Boeing has a lot weighing on the successful launch of NASA’s new moon rocket.
Boeing is one of NASA’s primary contractors for Artemis I, which attempted twice in the last weeks to launch into orbit around the moon. Its initial launch date of Monday, August 29 was scrubbed before delaying the takeoff again on Saturday, September 3, due to another engine leak.
The successful launch of the new Space Launch System (SLS) rocket could be a chance for Boeing to redeem itself following numerous delays and failures, The Wall Street Journal reports.
“The SLS is just another opportunity for us to show how well Boeing can do space. This vehicle can do something that no other vehicle can do, and we haven’t had a rocket like this in 50 years,” says Boeing VP John Shannon.
Why it’s important
As we reported last week, the delay was a sign of strength for NASA and Boeing and marked the agency’s dedication to safety and preparedness. For Boeing, though, the launch has additional significance as it is facing pressure to prove its strengths with a successful test launch of the SLS.
The test launch has already been bogged down by four years of delays, technical issues, and cost overruns. Two repeated failures on the pad are not major failures for Boeing but provide an additional public issue that it has had to deal with following other major failures.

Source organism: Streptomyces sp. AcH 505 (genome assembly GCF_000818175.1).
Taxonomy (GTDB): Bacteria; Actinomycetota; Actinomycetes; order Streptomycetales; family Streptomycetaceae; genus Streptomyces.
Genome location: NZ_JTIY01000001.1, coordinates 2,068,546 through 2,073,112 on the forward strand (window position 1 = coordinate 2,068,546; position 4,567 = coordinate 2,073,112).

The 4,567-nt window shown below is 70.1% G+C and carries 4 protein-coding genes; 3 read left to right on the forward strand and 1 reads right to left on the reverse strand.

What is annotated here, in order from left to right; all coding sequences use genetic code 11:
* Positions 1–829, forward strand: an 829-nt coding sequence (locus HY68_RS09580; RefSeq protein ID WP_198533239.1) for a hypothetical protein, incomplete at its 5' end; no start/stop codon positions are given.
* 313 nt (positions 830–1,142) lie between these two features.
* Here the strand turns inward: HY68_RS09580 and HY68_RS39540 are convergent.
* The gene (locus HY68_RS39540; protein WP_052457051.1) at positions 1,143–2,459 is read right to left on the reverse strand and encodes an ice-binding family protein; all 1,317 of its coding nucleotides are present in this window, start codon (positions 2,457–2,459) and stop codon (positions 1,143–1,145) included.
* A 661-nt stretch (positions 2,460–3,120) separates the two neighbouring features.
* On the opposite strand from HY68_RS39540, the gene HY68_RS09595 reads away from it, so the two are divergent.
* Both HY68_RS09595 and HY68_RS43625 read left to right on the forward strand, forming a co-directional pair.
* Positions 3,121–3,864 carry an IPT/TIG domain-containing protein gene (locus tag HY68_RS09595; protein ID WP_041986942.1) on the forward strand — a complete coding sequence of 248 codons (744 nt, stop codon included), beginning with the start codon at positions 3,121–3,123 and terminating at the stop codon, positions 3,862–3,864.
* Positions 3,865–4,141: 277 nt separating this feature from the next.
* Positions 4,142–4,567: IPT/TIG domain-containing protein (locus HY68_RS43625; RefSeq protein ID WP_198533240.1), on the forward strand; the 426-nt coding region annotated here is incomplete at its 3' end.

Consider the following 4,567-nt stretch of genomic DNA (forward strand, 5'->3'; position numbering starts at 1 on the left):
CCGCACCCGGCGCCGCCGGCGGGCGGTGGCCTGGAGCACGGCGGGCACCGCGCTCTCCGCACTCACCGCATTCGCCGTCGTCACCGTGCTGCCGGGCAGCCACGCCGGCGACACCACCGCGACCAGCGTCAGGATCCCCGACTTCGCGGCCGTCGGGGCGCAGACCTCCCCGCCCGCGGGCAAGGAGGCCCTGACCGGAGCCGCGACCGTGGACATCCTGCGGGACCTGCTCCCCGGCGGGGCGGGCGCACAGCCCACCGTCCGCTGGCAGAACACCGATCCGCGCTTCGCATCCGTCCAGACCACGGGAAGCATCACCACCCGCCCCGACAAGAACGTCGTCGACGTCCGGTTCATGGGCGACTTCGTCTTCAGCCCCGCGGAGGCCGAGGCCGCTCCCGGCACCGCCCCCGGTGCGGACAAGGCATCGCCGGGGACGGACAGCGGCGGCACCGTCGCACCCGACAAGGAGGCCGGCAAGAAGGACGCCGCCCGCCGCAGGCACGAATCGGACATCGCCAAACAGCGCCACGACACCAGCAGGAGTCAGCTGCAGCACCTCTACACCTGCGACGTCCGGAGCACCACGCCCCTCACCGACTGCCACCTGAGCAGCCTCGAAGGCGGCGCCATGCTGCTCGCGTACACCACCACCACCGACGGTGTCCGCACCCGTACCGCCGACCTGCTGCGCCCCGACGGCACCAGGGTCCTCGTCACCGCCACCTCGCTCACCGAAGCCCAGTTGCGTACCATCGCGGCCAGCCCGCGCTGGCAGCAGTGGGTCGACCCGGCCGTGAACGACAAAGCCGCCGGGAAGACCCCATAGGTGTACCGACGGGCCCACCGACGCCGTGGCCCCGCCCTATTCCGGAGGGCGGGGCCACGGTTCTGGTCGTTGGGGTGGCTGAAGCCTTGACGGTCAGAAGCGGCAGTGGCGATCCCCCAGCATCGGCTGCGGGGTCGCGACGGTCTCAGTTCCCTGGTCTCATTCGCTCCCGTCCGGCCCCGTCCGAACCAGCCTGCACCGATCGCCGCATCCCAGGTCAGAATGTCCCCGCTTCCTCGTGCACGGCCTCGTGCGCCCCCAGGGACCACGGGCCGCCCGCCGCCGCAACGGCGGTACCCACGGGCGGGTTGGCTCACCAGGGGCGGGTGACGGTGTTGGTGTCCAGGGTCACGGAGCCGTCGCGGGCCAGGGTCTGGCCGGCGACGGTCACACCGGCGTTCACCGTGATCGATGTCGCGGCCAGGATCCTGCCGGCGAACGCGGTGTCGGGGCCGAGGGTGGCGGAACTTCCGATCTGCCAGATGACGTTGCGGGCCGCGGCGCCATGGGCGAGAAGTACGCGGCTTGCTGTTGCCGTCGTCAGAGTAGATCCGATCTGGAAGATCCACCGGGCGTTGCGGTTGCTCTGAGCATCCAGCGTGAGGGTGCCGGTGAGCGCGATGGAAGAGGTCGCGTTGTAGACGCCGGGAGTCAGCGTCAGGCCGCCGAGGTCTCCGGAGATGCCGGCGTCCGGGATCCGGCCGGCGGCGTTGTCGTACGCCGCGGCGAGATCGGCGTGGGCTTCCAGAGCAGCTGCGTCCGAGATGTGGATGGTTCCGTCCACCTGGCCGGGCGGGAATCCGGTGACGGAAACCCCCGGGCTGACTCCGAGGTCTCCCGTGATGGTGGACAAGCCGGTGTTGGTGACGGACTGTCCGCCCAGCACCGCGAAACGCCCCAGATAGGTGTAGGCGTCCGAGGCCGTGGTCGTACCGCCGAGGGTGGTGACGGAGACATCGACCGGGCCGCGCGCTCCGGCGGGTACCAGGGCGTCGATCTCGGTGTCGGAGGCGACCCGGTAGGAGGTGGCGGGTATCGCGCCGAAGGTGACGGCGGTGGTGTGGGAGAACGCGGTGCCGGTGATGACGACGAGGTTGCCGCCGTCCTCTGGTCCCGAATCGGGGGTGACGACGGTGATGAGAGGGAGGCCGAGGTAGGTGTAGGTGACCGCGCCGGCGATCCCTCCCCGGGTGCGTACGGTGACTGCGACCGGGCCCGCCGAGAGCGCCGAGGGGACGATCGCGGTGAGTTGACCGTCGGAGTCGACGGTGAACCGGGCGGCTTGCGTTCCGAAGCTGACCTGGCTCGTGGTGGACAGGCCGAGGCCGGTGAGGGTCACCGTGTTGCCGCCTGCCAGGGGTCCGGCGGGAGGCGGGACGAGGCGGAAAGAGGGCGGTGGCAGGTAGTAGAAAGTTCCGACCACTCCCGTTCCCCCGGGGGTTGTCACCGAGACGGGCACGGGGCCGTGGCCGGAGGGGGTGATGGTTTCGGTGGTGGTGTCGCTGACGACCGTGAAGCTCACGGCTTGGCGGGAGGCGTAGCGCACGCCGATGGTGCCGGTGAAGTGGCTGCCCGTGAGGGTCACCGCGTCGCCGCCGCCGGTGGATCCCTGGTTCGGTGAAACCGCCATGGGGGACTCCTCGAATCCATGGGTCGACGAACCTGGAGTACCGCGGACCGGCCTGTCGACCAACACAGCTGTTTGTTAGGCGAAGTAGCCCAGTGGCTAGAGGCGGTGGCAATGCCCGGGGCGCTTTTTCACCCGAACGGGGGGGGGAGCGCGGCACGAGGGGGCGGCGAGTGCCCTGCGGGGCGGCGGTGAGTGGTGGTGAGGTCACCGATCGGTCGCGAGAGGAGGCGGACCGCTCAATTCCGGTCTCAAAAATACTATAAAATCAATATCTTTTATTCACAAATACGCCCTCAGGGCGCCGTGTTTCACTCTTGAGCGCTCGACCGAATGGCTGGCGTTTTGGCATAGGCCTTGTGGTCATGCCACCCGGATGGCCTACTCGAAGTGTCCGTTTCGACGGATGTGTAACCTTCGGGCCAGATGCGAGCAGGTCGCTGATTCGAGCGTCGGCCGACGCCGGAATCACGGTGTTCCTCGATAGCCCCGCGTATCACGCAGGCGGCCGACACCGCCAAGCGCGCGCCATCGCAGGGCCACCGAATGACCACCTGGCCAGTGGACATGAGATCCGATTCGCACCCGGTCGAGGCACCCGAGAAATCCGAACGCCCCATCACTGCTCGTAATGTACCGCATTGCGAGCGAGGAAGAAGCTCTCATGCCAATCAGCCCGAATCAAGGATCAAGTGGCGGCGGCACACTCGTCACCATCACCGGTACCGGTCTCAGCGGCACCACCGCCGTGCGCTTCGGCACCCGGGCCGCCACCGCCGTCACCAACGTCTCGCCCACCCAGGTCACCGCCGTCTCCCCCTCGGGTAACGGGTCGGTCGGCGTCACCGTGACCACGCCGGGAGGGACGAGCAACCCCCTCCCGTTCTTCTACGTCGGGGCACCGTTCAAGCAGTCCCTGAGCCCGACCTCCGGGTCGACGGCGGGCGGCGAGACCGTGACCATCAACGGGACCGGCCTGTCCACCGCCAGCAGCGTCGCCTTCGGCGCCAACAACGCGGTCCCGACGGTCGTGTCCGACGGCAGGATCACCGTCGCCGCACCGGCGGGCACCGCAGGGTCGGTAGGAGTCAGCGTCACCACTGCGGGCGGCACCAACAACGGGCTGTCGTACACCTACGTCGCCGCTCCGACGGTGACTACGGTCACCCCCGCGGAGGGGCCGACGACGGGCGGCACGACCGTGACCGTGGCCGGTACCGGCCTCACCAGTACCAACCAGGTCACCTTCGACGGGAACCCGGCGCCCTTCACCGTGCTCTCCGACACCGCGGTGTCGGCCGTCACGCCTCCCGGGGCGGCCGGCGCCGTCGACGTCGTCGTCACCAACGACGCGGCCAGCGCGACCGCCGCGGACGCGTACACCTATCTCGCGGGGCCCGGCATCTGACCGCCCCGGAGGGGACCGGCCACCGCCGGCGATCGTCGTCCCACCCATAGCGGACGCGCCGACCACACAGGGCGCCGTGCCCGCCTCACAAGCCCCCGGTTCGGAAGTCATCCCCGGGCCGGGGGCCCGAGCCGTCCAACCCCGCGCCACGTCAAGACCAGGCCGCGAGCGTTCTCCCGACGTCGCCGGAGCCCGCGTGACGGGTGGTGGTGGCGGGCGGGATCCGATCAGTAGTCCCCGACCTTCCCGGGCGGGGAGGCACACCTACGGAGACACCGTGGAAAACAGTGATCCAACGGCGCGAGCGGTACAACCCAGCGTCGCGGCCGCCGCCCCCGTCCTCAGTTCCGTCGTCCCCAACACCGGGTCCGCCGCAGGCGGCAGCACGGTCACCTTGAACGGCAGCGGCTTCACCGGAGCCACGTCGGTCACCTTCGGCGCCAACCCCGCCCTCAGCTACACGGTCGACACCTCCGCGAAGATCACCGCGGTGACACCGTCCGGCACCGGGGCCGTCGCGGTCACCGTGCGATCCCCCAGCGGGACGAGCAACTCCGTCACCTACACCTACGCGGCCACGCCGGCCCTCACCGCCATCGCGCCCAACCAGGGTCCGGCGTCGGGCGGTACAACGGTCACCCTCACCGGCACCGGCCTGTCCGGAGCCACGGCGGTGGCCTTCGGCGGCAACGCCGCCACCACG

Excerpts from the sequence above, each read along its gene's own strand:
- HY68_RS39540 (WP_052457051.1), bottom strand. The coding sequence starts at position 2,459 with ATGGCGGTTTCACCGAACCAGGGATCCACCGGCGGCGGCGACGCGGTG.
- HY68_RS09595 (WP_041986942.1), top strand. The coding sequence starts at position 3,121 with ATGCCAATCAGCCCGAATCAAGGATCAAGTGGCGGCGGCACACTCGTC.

“Three years ago, Boeing botched a test launch of its Starliner space capsule, sending it into the wrong orbit and failing to dock with the International Space Station. Subsequent technical problems delayed a do-over until a successful Starliner test launch earlier this year. The company has booked $767 million in charges related to that program over the past three years,” says The Wall Street Journal.
“A successful SLS launch would help Boeing restore its reputation as it competes for government contracts and engineering talent with startups.”
Boeing cannot mass produce the SLS rockets, unlike its rivals at SpaceX, which has launched 175 successful Falcon 9 launches in the past 12 years.
Backing up a bit
The Artemis program is the first rocket program run by the U.S. since the grounding of the last space shuttle in 2011. Artemis I’s mission is a 42-day trip to orbit the moon and stress test the SLS. Artemis II and Artemis III are scheduled to launch in 2024 and 2025, taking a crew of four astronauts to the moon for the first time since Apollo 17 in 1972.
NASA and Boeing will be working on repairing the leak and eyeing two new two-week launch windows. It hopes to launch either on September 23, or September 27. It may delay again until October 17.